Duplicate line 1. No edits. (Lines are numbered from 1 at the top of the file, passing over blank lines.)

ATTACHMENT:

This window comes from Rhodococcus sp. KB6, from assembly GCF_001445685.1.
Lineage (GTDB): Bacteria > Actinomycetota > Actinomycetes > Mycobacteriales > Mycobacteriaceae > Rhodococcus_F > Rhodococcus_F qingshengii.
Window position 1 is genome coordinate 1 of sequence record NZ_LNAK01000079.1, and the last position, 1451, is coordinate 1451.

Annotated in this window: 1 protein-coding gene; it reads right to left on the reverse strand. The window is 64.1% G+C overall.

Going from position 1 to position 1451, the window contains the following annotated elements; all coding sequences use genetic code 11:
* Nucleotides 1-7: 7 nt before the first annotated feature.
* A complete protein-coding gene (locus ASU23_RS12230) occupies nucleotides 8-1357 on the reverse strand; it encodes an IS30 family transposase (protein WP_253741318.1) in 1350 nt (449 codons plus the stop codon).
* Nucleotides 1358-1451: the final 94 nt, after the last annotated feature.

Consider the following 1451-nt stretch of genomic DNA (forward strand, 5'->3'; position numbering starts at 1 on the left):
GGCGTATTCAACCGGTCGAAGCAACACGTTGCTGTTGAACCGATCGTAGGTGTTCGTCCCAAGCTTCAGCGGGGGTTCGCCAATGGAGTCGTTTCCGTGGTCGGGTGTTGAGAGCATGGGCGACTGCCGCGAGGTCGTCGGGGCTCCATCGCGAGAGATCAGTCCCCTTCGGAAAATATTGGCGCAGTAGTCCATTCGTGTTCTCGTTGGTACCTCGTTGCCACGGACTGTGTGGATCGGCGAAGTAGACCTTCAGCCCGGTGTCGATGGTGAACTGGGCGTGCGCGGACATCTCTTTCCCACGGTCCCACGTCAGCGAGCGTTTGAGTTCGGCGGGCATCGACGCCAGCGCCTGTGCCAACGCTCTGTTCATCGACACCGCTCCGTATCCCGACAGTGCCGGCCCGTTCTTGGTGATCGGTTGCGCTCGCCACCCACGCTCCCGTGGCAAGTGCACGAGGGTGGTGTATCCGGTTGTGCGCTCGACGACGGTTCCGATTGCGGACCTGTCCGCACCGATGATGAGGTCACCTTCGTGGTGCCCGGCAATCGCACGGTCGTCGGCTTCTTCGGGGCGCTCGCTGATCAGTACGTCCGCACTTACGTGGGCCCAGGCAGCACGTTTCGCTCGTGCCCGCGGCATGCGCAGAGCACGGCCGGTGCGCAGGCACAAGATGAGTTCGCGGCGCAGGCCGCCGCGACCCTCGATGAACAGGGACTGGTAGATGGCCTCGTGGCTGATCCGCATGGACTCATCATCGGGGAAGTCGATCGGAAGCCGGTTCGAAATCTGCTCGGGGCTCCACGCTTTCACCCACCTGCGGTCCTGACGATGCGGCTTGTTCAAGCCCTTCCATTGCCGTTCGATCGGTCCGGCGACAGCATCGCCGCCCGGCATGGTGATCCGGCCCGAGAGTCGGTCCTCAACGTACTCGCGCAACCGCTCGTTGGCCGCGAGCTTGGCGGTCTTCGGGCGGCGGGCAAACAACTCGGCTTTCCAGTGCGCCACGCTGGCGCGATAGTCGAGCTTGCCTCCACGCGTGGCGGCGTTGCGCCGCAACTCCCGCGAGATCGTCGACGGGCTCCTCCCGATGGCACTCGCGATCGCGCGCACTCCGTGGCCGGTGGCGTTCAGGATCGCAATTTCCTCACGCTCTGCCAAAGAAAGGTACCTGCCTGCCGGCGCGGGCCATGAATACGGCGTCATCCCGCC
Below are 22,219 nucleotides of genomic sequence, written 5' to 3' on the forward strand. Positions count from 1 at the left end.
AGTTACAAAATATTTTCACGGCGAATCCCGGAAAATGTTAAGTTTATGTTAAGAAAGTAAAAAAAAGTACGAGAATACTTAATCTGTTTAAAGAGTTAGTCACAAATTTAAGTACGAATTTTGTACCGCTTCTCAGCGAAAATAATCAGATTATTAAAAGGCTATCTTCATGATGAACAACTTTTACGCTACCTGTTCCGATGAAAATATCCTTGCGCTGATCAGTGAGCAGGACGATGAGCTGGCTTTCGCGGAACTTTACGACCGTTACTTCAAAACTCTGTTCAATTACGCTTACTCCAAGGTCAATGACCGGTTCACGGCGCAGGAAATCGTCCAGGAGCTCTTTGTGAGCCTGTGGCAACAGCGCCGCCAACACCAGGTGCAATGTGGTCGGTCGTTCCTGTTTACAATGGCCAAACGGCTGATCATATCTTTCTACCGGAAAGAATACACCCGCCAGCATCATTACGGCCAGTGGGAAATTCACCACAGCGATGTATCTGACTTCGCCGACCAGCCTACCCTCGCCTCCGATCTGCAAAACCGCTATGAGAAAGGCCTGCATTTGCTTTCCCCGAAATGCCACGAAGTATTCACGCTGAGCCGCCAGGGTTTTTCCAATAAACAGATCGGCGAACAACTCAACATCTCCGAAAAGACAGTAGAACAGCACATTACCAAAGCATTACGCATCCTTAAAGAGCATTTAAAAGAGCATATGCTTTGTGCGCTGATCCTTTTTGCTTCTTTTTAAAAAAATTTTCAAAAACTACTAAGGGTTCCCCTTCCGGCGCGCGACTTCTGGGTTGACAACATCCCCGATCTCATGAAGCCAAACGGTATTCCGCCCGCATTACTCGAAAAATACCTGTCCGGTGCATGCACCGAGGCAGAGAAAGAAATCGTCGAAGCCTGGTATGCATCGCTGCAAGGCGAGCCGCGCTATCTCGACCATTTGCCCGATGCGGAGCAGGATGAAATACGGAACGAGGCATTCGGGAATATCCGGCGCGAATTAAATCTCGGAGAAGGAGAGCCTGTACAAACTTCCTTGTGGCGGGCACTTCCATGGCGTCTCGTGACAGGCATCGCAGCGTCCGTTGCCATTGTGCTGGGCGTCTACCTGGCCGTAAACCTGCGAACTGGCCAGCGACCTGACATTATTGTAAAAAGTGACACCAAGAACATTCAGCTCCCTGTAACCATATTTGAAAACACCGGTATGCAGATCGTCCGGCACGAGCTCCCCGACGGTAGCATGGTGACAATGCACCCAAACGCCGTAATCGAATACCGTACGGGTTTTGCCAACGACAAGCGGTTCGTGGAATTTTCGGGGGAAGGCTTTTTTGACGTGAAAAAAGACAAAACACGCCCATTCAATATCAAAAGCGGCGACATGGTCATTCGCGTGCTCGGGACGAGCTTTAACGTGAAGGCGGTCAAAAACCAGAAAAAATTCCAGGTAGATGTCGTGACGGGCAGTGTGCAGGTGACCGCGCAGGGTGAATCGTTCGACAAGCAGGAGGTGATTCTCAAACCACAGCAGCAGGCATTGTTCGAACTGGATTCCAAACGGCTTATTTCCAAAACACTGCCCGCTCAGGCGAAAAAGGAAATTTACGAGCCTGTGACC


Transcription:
This window comes from Rhodococcus sp. KB6, from assembly GCF_001445685.1.